Cider and Wine
An undream piece written 1974/10/23 by Wayan
Last week our writing class met in the huge Victorian home of our teacher Jim Houston (Farewell to Manzanar). He writes high in the cupola and edits his novels in the attic, by thumbtacking cards on the wall and moving them round till the shape feels right.
This week's exercise: "a character from inside." I decided mine was "inside Jim's Victorian."
One plant stands in the cupola.
Alone, alone, all, all alone
Alone in the the ivory tower
and never a devil or angel comes
to pluck me from the flower
The plant has taken to versifying and believing it is a mystic because it has visions--visions of a strange wondrous world beyond its wood-walled box. Twelve windows, twelve worlds; a world of ducks on a green lagoon, a eucalyptus world, a roof-tile world, a sky world, a sea world, a world of sun, and on and on. And it dreams of someday growing big enough to stretch itself out, out till it fills the cupola and with its slow branches burst the windows and seek to touch the sea, the sun, the trees, for they are close, mocking, just behind these glass squares only a few inches from its reaching tendrils...
When you look through the wine, it all turns red. When you look through the cider, not everything turns yellow--faces, toes glimmer as in firelight, but the fires are inside. Little yellow flaring campfires where the natives inside the faces roast wild onions and Mariposa lilies.
"Aha!" cries the Inspector. "I believe we can identify the scoundrel by the fingerprints on the glasses. Note that the Narrator drank BOTH cider and wine!"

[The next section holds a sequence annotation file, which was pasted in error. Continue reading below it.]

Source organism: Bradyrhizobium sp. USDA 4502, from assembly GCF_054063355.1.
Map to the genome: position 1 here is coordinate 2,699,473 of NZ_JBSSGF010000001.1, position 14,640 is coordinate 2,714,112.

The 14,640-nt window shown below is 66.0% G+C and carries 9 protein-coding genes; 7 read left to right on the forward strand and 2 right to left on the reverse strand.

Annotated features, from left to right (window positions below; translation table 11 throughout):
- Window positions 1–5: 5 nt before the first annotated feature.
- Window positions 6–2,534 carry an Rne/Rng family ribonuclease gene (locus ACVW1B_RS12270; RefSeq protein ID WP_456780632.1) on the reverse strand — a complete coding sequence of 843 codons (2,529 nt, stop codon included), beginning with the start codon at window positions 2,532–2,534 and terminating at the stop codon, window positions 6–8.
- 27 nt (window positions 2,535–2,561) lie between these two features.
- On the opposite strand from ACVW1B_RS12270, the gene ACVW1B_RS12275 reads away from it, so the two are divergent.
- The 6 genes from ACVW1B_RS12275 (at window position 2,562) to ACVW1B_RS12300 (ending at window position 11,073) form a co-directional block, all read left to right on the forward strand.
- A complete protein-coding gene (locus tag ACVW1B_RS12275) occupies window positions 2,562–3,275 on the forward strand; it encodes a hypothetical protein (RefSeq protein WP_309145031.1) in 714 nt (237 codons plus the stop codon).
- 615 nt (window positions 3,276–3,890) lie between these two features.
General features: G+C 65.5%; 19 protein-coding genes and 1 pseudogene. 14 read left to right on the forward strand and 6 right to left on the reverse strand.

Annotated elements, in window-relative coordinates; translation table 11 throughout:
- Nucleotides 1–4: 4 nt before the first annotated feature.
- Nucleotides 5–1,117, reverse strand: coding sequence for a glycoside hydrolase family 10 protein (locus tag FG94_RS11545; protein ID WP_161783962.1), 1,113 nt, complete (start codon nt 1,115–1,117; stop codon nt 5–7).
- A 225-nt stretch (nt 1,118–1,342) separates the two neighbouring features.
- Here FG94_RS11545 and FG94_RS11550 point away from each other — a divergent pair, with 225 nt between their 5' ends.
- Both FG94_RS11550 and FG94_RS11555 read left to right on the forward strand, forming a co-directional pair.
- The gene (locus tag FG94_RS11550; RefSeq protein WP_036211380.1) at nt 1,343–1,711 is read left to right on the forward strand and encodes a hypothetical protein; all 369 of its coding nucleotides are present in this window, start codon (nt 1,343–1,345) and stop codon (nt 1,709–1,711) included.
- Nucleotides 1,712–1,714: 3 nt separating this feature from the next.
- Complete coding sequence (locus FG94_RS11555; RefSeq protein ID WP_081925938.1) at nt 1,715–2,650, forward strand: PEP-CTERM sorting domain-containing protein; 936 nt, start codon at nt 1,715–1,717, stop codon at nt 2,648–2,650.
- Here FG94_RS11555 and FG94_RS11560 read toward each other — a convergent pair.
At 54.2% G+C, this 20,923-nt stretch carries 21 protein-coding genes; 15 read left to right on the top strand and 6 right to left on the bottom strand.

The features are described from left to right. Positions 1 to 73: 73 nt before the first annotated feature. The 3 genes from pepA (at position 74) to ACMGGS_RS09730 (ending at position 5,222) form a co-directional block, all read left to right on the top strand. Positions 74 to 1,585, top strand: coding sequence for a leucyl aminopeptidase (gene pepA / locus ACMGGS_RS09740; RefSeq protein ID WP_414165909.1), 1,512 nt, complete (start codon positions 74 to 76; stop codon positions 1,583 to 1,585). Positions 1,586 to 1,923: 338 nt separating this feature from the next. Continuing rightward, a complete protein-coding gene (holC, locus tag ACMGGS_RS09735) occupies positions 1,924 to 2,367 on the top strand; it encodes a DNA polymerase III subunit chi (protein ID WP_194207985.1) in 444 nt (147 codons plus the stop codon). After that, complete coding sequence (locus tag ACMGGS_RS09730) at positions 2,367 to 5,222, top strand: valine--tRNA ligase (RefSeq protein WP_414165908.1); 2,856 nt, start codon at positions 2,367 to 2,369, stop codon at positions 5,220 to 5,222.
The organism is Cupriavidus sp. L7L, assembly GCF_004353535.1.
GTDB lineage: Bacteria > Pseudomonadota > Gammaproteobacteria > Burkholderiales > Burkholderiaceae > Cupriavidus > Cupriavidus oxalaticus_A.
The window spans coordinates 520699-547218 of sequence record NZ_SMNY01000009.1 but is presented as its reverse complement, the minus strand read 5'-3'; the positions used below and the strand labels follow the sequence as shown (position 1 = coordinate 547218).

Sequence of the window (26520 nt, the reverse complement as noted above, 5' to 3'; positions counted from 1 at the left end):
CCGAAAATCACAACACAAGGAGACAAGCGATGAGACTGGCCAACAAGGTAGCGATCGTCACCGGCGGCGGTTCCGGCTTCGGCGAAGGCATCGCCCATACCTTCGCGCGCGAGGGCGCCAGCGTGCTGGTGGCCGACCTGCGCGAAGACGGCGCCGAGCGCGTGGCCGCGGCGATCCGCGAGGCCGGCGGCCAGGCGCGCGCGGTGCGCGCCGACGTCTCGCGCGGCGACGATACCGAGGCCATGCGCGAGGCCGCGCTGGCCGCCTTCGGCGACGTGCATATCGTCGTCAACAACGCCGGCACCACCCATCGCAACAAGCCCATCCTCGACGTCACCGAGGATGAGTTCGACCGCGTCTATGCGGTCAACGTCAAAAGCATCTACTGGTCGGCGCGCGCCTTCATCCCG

Sherlock, looking unusually disturbed, said slowly "I... had thought of it already, Inspector. The fingerprints show decisively that no one in the class drank BOTH wine and apple juice. At least, no... LIVING person..." and slowly, uneasily, his eyes rise to the ceiling, and in the sudden silence you too hear the creak creak CREAK CREAK and suddenly the lights dim to a dull red and flicker out, and a scream stabs through you and you hear the sound of breathing like an immense beast behind you and you whirl around and THE GHOST OF THE CUPOLA raises its bloated right hand to that grinning mouth and drinks red wine, raises its skeletal left hand to its other mouth and pours the cider down.
To the one Jim's house we all come. Tall house, old wood, high fence, gray tower on top. It is called "cupola." I did not learn the names of other rooms. We come and it is coming dark, the sky is green when you look west and dark blue when you look east. When you look north or south or straight up it is half and half, but not when you look down. You can't see the color of that part of the sky because the earth is in the way.
A mean, loud road curves around the green-sky side of the house. I don't like the road; it snarls at me. Beyond the road is a slope of squeaky iceplant and tall eucalyptus and then a lot of water where ducks swim.
Into house, all in a line. Food smells, warm; a dark narrow passage, good for grabbing people in. We come to a taller wider place. We sit on things. Most of them are soft, but a few are hard. You put soft things on the hard ones to make them soft. It seems complicated.
Most of us in room are hot salty brown, move a lot. A few are slow green ones. They stand in dirt, very relaxed. Brown jumpy ones get bottles of liquid, pass them round. Green ones don't get any. I put some in a cup like a transparent acorn-cap. I share my liquid iwth a green one standing by me. Brown one sitting on other side looks at me a long time. I look at me, too.